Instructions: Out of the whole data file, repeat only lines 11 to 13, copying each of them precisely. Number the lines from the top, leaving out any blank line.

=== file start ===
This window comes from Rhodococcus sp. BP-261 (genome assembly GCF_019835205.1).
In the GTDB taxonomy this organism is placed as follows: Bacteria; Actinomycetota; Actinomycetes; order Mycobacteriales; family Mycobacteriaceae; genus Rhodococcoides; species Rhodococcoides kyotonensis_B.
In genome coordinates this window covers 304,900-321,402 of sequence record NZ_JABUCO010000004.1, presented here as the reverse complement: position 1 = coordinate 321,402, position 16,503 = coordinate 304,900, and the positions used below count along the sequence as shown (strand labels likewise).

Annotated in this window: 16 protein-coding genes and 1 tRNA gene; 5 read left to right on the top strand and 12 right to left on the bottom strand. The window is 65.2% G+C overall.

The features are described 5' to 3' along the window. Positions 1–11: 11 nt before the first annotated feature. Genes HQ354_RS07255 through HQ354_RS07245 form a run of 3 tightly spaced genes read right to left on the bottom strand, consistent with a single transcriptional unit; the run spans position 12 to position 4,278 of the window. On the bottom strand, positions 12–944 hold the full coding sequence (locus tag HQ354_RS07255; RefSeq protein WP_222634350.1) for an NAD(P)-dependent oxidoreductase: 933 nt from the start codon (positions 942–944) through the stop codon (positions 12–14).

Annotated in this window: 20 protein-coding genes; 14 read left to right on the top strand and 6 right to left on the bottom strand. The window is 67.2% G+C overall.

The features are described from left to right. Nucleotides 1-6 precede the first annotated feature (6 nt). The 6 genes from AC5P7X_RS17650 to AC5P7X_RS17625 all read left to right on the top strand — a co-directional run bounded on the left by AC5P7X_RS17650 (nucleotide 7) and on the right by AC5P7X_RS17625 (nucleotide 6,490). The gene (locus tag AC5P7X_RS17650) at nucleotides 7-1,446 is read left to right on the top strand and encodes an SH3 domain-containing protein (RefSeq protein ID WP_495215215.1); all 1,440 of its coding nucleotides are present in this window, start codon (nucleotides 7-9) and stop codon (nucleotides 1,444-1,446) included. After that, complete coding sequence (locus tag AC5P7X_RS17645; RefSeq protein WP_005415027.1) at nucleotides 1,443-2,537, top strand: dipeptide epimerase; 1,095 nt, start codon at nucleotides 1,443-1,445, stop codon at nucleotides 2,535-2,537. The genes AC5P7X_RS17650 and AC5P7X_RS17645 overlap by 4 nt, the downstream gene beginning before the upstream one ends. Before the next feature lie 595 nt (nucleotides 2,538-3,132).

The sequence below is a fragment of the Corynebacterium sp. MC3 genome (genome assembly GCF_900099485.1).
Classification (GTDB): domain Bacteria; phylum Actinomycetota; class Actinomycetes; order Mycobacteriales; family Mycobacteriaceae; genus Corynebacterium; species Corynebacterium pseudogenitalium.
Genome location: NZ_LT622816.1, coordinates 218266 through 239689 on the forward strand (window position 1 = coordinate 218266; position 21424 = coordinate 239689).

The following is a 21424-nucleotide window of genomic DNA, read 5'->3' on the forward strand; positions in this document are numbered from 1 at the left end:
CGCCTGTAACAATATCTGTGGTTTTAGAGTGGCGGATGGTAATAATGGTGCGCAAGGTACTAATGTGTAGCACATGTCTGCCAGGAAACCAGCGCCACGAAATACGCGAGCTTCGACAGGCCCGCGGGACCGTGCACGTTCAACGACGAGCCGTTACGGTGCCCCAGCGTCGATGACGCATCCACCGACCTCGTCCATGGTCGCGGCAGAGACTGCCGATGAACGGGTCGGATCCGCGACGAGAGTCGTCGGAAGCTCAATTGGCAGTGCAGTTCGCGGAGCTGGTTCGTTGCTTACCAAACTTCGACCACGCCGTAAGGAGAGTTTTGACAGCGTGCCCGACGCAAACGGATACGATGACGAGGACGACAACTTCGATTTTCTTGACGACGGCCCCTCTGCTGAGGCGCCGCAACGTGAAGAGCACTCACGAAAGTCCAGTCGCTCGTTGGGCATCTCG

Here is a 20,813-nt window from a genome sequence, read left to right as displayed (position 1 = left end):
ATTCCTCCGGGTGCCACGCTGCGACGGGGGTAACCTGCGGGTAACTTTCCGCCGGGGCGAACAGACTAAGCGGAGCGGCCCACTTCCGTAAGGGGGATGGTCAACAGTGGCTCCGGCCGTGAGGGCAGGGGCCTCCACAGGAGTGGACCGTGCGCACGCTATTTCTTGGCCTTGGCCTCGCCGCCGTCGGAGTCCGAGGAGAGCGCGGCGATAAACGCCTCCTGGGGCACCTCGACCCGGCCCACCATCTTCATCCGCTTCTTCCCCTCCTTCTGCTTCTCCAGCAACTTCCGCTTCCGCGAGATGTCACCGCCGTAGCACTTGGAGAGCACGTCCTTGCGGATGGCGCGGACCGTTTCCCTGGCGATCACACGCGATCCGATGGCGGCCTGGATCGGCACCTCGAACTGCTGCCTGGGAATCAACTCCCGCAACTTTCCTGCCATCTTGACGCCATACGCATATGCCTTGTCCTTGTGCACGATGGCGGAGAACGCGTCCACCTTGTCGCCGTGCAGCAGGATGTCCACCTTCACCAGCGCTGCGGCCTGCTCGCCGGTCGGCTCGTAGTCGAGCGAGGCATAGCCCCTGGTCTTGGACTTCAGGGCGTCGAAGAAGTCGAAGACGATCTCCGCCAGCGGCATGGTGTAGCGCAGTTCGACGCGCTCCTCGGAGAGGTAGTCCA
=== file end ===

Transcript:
The following is a 21424-nucleotide window of genomic DNA, read 5'->3' on the forward strand; positions in this document are numbered from 1 at the left end:
CGCCTGTAACAATATCTGTGGTTTTAGAGTGGCGGATGGTAATAATGGTGCGCAAGGTACTAATGTGTAGCACATGTCTGCCAGGAAACCAGCGCCACGAAATACGCGAGCTTCGACAGGCCCGCGGGACCGTGCACGTTCAACGACGAGCCGTTACGGTGCCCCAGCGTCGATGACGCATCCACCGACCTCGTCCATGGTCGCGGCAGAGACTGCCGATGAACGGGTCGGATCCGCGACGAGAGTCGTCGGAAGCTCAATTGGCAGTGCAGTTCGCGGAGCTGGTTCGTTGCTTACCAAACTTCGACCACGCCGTAAGGAGAGTTTTGACAGCGTGCCCGACGCAAACGGATACGATGACGAGGACGACAACTTCGATTTTCTTGACGACGGCCCCTCTGCTGAGGCGCCGCAACGTGAAGAGCACTCACGAAAGTCCAGTCGCTCGTTGGGCATCTCG

Here is a 20,813-nt window from a genome sequence, read left to right as displayed (position 1 = left end):